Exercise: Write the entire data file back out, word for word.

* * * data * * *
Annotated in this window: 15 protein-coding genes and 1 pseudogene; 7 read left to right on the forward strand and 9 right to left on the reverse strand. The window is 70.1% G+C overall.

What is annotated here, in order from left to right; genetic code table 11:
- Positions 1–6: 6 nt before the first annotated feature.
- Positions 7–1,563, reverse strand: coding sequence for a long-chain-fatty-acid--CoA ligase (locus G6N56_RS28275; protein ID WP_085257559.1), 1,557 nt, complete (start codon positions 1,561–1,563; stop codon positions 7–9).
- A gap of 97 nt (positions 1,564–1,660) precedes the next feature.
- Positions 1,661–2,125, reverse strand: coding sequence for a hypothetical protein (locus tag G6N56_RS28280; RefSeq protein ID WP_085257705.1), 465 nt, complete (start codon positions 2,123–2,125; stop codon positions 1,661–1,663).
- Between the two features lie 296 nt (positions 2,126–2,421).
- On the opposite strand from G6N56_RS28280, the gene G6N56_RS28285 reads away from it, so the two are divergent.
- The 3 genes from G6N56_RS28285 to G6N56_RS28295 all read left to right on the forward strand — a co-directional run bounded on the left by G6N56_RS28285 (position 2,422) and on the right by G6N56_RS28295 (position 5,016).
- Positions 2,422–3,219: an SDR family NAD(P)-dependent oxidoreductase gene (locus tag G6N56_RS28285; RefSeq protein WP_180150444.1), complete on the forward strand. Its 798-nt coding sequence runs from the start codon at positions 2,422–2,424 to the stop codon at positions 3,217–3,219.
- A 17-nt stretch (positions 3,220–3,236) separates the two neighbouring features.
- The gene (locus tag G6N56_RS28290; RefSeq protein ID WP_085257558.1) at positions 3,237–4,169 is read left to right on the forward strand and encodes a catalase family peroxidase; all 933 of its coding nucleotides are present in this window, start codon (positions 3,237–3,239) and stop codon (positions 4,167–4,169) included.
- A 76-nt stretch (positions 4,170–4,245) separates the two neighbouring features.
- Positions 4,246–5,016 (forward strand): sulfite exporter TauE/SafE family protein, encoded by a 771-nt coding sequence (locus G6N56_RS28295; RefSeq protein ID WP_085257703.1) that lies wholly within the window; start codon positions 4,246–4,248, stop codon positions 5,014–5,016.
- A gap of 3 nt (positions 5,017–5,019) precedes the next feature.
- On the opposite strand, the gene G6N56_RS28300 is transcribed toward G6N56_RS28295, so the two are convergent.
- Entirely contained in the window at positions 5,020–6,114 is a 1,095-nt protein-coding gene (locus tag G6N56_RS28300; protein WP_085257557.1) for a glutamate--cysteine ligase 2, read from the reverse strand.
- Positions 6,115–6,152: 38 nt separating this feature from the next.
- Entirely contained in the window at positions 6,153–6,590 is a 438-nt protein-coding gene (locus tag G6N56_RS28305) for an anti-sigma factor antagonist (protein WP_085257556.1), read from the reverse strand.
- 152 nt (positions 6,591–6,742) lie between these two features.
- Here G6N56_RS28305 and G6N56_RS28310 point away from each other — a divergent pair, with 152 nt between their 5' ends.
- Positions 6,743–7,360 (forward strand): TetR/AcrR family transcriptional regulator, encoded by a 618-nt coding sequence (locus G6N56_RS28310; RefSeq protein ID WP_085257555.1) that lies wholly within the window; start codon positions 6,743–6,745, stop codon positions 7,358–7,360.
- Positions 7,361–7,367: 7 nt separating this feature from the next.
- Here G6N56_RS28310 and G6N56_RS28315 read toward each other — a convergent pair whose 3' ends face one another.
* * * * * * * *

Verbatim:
Annotated in this window: 15 protein-coding genes and 1 pseudogene; 7 read left to right on the forward strand and 9 right to left on the reverse strand. The window is 70.1% G+C overall.

What is annotated here, in order from left to right; genetic code table 11:
- Positions 1–6: 6 nt before the first annotated feature.
- Positions 7–1,563, reverse strand: coding sequence for a long-chain-fatty-acid--CoA ligase (locus G6N56_RS28275; protein ID WP_085257559.1), 1,557 nt, complete (start codon positions 1,561–1,563; stop codon positions 7–9).
- A gap of 97 nt (positions 1,564–1,660) precedes the next feature.
- Positions 1,661–2,125, reverse strand: coding sequence for a hypothetical protein (locus tag G6N56_RS28280; RefSeq protein ID WP_085257705.1), 465 nt, complete (start codon positions 2,123–2,125; stop codon positions 1,661–1,663).
- Between the two features lie 296 nt (positions 2,126–2,421).
- On the opposite strand from G6N56_RS28280, the gene G6N56_RS28285 reads away from it, so the two are divergent.
- The 3 genes from G6N56_RS28285 to G6N56_RS28295 all read left to right on the forward strand — a co-directional run bounded on the left by G6N56_RS28285 (position 2,422) and on the right by G6N56_RS28295 (position 5,016).
- Positions 2,422–3,219: an SDR family NAD(P)-dependent oxidoreductase gene (locus tag G6N56_RS28285; RefSeq protein WP_180150444.1), complete on the forward strand. Its 798-nt coding sequence runs from the start codon at positions 2,422–2,424 to the stop codon at positions 3,217–3,219.
- A 17-nt stretch (positions 3,220–3,236) separates the two neighbouring features.
- The gene (locus tag G6N56_RS28290; RefSeq protein ID WP_085257558.1) at positions 3,237–4,169 is read left to right on the forward strand and encodes a catalase family peroxidase; all 933 of its coding nucleotides are present in this window, start codon (positions 3,237–3,239) and stop codon (positions 4,167–4,169) included.
- A 76-nt stretch (positions 4,170–4,245) separates the two neighbouring features.
- Positions 4,246–5,016 (forward strand): sulfite exporter TauE/SafE family protein, encoded by a 771-nt coding sequence (locus G6N56_RS28295; RefSeq protein ID WP_085257703.1) that lies wholly within the window; start codon positions 4,246–4,248, stop codon positions 5,014–5,016.
- A gap of 3 nt (positions 5,017–5,019) precedes the next feature.
- On the opposite strand, the gene G6N56_RS28300 is transcribed toward G6N56_RS28295, so the two are convergent.
- Entirely contained in the window at positions 5,020–6,114 is a 1,095-nt protein-coding gene (locus tag G6N56_RS28300; protein WP_085257557.1) for a glutamate--cysteine ligase 2, read from the reverse strand.
- Positions 6,115–6,152: 38 nt separating this feature from the next.
- Entirely contained in the window at positions 6,153–6,590 is a 438-nt protein-coding gene (locus tag G6N56_RS28305) for an anti-sigma factor antagonist (protein WP_085257556.1), read from the reverse strand.
- 152 nt (positions 6,591–6,742) lie between these two features.
- Here G6N56_RS28305 and G6N56_RS28310 point away from each other — a divergent pair, with 152 nt between their 5' ends.
- Positions 6,743–7,360 (forward strand): TetR/AcrR family transcriptional regulator, encoded by a 618-nt coding sequence (locus G6N56_RS28310; RefSeq protein ID WP_085257555.1) that lies wholly within the window; start codon positions 6,743–6,745, stop codon positions 7,358–7,360.
- Positions 7,361–7,367: 7 nt separating this feature from the next.
- Here G6N56_RS28310 and G6N56_RS28315 read toward each other — a convergent pair whose 3' ends face one another.